I bought this book in Jerusalem after I met Mrs. Hannah Elisabeth Pick-Goslar known as "Lies Goosens" in Anne Franks Tagebuch. She gave us a speech on the last time she saw and spoke to Anne with the barbwire between them. She is a wonderful lady with good spirit, she could speak German, and I showed her my Tagebuch bought in Berlin Anne Frank Centre, she signed my book. I was happy that in my life time I am so lucky to meet her and hear her speech of their stories.

This book is basically interv
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Emily
Excellent book. I never realized (if I knew, I had forgotten) that Anne Frank actually died of typhus at Bergen-Belsen - not the gas chamber at Auschwitz-Birknau and just a few weeks before the liberation of the camps. The book also gives her diary a bit more of a context, as there is some information about her life before and after going into hiding.

And I feel that this quote by Rachel van Amerongen-Frankfoorder sums up many, many things about the Holocaust and its aftermath: "The Allies must
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Andrew
May 06, 2012 Andrew rated it really liked it  ·  review of another edition
Shelves: biography, 2012
This is an extremely harrowing read, I was actually quite shocked when I read that it was actually aimed at young readers. It tells the story of six women who knew Anne Frank in the months after she and her family were taken from their hiding place.
I have seen a couple of reviews that say the title is misleading, I sort of understand that. At first you assume that the book is going to be a chronological narrative of what happened to Anne in that time. Of course, if such material existed, it wou
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Maria Carmo
Apr 29, 2016 Maria Carmo rated it really liked it  ·  review of another edition
Recommends it for: Everyone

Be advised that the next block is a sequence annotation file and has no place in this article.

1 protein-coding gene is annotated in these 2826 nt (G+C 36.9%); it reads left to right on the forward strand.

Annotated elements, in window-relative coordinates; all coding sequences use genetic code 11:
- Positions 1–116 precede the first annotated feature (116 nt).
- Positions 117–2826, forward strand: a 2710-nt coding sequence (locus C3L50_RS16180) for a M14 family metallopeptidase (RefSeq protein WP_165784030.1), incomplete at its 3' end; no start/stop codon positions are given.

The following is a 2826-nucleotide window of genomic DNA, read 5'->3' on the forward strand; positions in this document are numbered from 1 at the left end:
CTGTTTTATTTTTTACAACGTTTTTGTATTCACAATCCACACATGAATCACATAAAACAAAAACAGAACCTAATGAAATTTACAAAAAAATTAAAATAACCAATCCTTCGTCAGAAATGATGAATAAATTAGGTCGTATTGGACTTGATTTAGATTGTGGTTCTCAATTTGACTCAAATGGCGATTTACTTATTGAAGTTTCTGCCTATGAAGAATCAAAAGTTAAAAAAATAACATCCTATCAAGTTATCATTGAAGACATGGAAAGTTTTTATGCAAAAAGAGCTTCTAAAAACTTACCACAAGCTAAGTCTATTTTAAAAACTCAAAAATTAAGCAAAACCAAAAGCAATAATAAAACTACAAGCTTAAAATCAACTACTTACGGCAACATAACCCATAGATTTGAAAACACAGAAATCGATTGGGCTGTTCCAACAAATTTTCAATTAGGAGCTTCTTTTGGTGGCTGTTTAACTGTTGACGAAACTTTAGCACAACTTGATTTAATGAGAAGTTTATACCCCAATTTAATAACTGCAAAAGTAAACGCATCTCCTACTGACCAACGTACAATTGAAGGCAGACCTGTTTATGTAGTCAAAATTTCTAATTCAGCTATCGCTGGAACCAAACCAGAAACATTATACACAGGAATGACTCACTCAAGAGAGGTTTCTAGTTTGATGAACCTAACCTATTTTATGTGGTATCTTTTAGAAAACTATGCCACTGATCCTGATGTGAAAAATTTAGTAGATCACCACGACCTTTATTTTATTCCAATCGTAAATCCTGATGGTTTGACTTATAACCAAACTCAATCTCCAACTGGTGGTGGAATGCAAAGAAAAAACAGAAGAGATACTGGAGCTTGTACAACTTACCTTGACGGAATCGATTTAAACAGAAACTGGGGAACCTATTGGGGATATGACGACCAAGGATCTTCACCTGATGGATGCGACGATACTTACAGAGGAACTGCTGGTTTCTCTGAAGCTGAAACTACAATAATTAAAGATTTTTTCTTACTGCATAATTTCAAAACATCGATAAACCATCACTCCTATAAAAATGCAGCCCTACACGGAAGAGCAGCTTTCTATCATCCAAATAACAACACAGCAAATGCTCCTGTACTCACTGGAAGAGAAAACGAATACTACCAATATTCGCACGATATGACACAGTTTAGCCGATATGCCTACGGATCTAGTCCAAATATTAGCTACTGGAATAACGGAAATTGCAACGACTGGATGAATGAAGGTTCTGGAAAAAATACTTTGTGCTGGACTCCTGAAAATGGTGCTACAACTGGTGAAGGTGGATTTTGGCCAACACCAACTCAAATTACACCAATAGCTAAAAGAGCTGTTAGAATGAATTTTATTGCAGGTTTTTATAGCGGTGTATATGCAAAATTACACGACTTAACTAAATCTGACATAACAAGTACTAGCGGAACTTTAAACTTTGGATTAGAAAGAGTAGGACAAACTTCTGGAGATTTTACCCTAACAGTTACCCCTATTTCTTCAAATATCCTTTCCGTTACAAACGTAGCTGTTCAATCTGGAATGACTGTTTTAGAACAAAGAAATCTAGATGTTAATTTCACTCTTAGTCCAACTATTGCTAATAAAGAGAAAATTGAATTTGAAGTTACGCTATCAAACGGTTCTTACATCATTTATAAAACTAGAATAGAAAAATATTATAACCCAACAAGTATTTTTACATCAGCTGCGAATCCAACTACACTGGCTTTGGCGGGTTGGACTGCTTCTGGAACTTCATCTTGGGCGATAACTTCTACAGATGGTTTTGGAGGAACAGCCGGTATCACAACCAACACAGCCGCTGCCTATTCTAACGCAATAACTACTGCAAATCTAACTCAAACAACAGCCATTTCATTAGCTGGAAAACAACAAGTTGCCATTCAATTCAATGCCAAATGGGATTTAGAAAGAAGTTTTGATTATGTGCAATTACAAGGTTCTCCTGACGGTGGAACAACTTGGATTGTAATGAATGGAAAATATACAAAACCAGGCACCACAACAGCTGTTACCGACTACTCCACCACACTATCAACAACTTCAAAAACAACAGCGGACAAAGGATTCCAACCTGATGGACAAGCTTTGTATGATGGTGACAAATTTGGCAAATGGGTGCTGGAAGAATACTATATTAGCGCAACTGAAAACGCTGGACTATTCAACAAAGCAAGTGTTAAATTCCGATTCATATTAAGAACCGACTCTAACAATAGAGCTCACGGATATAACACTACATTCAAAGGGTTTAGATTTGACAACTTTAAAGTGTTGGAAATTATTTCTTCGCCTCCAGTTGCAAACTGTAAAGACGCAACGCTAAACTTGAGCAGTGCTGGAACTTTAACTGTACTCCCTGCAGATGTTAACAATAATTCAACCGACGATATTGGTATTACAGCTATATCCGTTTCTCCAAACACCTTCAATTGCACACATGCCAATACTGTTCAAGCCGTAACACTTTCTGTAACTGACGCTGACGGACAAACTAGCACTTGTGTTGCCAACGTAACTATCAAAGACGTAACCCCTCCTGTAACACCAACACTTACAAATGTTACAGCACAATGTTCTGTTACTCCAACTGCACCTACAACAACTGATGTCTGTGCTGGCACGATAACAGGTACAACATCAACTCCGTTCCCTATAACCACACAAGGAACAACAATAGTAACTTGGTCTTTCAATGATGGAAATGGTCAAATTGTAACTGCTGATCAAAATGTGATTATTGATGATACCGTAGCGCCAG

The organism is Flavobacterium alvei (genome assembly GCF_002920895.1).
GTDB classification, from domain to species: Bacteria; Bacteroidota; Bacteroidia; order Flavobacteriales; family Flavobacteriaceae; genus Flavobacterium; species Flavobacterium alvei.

I read this book in less than 24 hours. I just could not stop! It is more than the last seven months of Anne Frank, it is the lives of several women who came across Anne and Margot during their last months. The sheer reality of these women's lives makes one take stock of all that we have and incites us to cherish our freedom of expression and our heritage.
One of the details I found so interesting was the fact that some of these women were politically awaken and aware even before Hitler managed t
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Zoe
Jul 09, 2011 Zoe rated it it was amazing  ·  review of another edition
Shelves: nonfiction
Although this book, as several others point out, includes accounts of those who had at times very fleeting meetings with Anne Frank this is irrelevant to the worth of this book. I even think that Anne Frank is irrelevant to this book to some degree though it is good that having been referenced to Anne Frank it probably saw a larger readership.

These womens stories are incredible. Some of them admit they were hard to tell. But there are several moments things from this book that stay with me. Tha
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Sam
Jun 08, 2016 Sam rated it it was amazing  ·  review of another edition
So sad. So impacting. WOW.
Nick
Jul 27, 2012 Nick rated it it was amazing  ·  review of another edition
This book is an important addition to the Diary, and fills in extra details about others whose lives overlapped with Anne's, even if fleetingly, in the months after the Franks' capture.

I urge anyone who is even remotely interested in humanity to read this book. It is not just about the treatment of Anne Frank, or of Jews in general. It also describes how humans can become inhuman when they lose compassion.
More positively, it tells the story of a country defiant under occupation, and of the coura
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Kecia
Jan 30, 2012 Kecia rated it it was amazing  ·  review of another edition
Shelves: non-fiction, judaism
This is a collection of interviews with six women who knew Anne Frank after her arrest. These women are not famous like Anne, but their stories are important too. I've always wanted to visit the Anne Frank house in Amsterdam, but one of the women who knew Anne, wrote in the visitor's book, Anne would not have wanted this. (or something to the effect). Now, I'm not sure I do want to visit there. Perhaps just reading her diary is more than enough.

I knew Anne and Margot died at Bergen-Belsen shortl